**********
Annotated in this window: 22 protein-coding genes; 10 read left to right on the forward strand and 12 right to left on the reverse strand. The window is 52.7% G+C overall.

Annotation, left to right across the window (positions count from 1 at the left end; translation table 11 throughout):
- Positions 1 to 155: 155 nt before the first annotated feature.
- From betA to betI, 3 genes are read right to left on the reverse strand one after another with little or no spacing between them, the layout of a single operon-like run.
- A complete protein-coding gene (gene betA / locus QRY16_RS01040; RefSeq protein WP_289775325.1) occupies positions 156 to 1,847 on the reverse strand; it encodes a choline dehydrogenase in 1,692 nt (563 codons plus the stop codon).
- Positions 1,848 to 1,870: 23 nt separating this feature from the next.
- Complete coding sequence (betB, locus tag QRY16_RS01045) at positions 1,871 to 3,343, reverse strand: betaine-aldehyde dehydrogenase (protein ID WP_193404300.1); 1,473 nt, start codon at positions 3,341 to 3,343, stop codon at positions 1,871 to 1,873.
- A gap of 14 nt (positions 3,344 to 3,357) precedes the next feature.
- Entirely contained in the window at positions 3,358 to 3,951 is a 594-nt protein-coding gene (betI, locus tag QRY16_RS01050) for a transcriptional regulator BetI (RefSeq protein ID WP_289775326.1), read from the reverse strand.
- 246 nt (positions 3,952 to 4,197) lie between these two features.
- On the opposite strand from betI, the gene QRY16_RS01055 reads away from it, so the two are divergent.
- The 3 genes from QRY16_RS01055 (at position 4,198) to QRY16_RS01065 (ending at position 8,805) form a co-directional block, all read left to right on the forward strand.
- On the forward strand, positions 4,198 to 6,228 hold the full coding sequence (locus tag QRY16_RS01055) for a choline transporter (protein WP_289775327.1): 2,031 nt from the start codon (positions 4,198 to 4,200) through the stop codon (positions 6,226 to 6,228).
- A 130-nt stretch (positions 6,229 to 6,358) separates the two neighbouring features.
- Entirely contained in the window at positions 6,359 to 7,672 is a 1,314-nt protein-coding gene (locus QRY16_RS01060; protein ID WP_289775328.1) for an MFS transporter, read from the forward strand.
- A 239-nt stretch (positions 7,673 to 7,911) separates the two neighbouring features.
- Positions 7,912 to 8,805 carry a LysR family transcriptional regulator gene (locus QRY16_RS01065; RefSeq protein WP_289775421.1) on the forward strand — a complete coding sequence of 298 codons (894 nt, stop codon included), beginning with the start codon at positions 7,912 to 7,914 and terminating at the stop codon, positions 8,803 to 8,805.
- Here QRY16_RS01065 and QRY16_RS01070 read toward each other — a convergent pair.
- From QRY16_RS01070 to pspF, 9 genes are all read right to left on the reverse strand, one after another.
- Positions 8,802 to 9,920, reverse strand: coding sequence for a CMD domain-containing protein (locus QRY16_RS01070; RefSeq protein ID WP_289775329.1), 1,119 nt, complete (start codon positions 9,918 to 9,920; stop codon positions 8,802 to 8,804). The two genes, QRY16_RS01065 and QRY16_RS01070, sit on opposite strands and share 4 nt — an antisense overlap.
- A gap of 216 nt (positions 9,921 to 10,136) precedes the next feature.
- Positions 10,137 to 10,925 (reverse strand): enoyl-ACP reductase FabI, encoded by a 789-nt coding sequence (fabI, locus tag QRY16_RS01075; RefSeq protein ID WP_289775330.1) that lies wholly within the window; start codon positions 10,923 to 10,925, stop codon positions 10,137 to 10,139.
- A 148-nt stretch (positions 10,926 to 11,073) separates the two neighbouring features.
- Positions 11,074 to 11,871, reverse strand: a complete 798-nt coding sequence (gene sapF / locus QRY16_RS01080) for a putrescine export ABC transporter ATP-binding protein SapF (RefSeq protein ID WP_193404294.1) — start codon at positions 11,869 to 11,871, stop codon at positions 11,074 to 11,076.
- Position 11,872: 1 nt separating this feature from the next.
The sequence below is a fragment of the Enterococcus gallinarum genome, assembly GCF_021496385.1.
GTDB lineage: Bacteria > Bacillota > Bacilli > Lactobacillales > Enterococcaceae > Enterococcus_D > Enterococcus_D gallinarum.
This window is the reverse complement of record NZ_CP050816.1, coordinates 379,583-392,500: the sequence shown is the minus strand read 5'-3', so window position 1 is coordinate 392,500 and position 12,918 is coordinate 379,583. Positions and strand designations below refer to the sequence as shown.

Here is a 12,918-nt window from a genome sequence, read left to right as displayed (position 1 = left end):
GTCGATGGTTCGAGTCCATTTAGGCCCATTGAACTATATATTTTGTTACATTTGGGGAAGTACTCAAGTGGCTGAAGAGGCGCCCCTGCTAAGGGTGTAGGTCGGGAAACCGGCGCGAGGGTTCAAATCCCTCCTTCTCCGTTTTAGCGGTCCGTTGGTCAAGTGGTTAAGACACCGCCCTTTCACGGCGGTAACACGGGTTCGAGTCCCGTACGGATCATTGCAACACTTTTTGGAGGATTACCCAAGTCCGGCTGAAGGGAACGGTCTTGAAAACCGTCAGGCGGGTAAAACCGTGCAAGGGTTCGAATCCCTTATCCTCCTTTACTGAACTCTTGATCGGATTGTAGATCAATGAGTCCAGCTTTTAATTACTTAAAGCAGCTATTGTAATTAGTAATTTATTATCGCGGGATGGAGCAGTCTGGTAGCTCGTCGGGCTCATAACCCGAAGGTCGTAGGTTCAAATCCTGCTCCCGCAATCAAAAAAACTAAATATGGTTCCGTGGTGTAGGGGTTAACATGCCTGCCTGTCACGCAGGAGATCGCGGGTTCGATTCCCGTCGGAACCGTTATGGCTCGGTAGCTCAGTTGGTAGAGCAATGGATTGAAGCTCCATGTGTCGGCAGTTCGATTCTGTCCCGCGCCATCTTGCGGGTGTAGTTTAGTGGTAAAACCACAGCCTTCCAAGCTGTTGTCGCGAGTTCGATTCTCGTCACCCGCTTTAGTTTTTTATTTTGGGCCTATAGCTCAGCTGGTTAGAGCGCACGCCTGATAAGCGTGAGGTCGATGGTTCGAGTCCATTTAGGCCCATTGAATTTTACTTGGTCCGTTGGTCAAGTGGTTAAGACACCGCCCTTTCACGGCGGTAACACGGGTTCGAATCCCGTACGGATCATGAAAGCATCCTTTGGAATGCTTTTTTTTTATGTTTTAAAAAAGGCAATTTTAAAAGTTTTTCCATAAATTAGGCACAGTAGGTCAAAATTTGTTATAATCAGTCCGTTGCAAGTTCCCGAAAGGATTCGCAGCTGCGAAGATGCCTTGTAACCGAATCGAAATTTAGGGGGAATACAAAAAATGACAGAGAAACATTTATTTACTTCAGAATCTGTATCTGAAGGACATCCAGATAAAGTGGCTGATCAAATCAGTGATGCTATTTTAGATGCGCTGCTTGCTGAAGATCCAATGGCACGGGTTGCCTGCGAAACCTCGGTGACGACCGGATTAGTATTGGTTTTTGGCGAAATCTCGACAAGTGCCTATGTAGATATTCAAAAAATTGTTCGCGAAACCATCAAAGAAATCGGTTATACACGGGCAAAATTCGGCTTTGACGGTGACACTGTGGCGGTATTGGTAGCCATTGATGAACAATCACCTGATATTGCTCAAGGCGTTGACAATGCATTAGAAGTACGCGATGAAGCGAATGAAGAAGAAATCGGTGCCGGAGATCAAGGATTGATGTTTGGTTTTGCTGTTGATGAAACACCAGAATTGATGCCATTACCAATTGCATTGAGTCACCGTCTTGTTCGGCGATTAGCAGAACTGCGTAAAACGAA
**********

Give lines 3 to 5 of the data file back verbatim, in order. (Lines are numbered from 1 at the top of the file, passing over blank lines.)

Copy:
- Positions 1 to 155: 155 nt before the first annotated feature.
- From betA to betI, 3 genes are read right to left on the reverse strand one after another with little or no spacing between them, the layout of a single operon-like run.
- A complete protein-coding gene (gene betA / locus QRY16_RS01040; RefSeq protein WP_289775325.1) occupies positions 156 to 1,847 on the reverse strand; it encodes a choline dehydrogenase in 1,692 nt (563 codons plus the stop codon).